University of Illinois Extension

How to Prevent Problems with Wildlife

Wildlife Basics

All creatures have three basic needs for survival: food, water, and shelter. By providing any of these resources on your property you will likely attract wildlife. Many studies have shown that people enjoy viewing wildlife. Indeed, people often landscape their properties to specifically attract wildlife. But they might not realize when they start feeding birds that they might also attract other wildlife. For example, deer love to eat birdseed, and coyotes will hunt mice that are attracted to seed under bird feeders. Wild animals are very resourceful and will make use of easy food resources such as bird feeders, improperly stored trash and pet food. Additionally, vacant buildings, unsecured chimneys, attics, crawlspaces, and the space under decks or porches are all dark, quiet locations that may be viewed by wildlife as a good place to take shelter or as a place to raise their young. It is when wildlife help themselves to crops of fruits and vegetables, eat shrubs and flowers, or decide to raise their families in attics or under decks that people find themselves looking for help in dealing with "problem" wildlife.

The spatial arrangement of food, water, and shelter will dictate how many animals live in a given area. For example, homes located near less-developed areas such as forest preserves, parks, golf courses, and rivers or lakes will have higher concentrations of wildlife than those in more urbanized areas. Railroad tracks, power line rights-of-way, and roadsides all make convenient travel lanes for wildlife, making it easier for them to gain access to your neighborhood. Older neighborhoods with mature trees and landscaping may be at higher risk for wildlife related problems than new developments because there may be more cover available. However, neighborhoods near new development may also see an increase in wildlife numbers as animals are displaced from their natural habitat.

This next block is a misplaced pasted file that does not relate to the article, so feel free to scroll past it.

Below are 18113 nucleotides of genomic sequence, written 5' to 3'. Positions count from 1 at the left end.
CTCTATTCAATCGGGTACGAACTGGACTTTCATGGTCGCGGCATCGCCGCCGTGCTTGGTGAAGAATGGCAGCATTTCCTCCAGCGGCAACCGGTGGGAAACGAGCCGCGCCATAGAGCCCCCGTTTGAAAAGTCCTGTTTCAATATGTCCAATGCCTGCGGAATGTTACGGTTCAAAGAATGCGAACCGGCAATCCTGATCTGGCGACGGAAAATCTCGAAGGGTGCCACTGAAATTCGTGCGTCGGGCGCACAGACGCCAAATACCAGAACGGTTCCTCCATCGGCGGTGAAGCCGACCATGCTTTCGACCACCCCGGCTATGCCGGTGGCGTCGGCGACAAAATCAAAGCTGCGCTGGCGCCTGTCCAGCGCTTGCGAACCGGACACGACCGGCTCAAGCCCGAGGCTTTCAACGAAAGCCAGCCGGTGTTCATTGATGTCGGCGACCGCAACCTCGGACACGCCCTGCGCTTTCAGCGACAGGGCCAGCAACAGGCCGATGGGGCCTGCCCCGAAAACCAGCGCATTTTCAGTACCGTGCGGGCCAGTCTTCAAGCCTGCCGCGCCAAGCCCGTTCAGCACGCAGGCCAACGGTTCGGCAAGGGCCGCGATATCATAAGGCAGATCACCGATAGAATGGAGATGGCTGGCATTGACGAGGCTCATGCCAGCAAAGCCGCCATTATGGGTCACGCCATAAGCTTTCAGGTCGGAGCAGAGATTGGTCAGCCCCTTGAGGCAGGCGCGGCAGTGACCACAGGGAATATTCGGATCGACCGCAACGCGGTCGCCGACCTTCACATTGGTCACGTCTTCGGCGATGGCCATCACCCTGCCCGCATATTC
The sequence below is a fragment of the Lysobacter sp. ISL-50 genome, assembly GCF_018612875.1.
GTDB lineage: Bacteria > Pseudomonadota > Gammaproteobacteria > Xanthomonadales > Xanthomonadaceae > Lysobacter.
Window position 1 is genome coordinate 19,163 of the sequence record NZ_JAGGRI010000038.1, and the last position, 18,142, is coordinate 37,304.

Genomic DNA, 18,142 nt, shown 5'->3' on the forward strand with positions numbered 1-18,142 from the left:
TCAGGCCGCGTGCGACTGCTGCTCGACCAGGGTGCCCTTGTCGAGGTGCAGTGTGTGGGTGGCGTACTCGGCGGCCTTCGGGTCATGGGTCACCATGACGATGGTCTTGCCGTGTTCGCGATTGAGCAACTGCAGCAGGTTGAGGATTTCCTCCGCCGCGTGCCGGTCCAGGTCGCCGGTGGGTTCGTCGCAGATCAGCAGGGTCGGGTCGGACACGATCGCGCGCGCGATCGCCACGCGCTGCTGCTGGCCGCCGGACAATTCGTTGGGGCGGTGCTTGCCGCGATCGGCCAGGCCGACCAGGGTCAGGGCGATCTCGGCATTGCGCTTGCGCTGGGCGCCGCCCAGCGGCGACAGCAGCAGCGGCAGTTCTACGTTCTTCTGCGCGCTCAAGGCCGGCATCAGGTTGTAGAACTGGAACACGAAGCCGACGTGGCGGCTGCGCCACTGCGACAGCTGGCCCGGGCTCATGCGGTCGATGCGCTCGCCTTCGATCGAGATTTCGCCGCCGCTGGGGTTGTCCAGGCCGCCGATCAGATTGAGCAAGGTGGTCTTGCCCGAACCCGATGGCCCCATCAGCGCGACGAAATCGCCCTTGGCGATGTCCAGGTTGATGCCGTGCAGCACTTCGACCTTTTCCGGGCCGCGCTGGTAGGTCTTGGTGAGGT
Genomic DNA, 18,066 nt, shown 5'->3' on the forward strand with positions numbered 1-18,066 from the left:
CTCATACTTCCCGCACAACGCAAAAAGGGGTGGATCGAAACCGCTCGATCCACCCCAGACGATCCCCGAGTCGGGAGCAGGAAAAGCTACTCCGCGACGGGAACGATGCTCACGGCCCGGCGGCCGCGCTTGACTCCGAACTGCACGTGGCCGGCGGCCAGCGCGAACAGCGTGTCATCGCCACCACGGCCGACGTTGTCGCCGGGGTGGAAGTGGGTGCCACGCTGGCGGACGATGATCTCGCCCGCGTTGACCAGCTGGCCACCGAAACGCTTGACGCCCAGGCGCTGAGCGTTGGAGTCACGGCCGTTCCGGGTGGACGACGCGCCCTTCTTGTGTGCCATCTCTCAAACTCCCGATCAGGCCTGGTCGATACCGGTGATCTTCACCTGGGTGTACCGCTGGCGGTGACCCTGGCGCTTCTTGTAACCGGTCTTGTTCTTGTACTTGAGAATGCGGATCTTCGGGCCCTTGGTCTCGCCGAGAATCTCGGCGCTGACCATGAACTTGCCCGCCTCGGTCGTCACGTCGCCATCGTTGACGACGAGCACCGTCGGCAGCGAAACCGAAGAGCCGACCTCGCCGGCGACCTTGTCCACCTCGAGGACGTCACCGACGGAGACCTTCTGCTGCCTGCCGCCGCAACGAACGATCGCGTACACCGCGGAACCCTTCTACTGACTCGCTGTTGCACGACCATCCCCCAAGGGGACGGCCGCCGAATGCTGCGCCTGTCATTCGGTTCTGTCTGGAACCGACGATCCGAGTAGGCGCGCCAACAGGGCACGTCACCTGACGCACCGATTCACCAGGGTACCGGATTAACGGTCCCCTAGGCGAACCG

Not all wildlife problems can be prevented. However, learning about wildlife, knowing what resources attract wildlife, and taking steps to prevent wildlife damage are keys to reducing human-wildlife conflicts. The best approach to managing wildlife is a strategy of prevention based on removing resources and using exclusion techniques and repellents and frightening devices.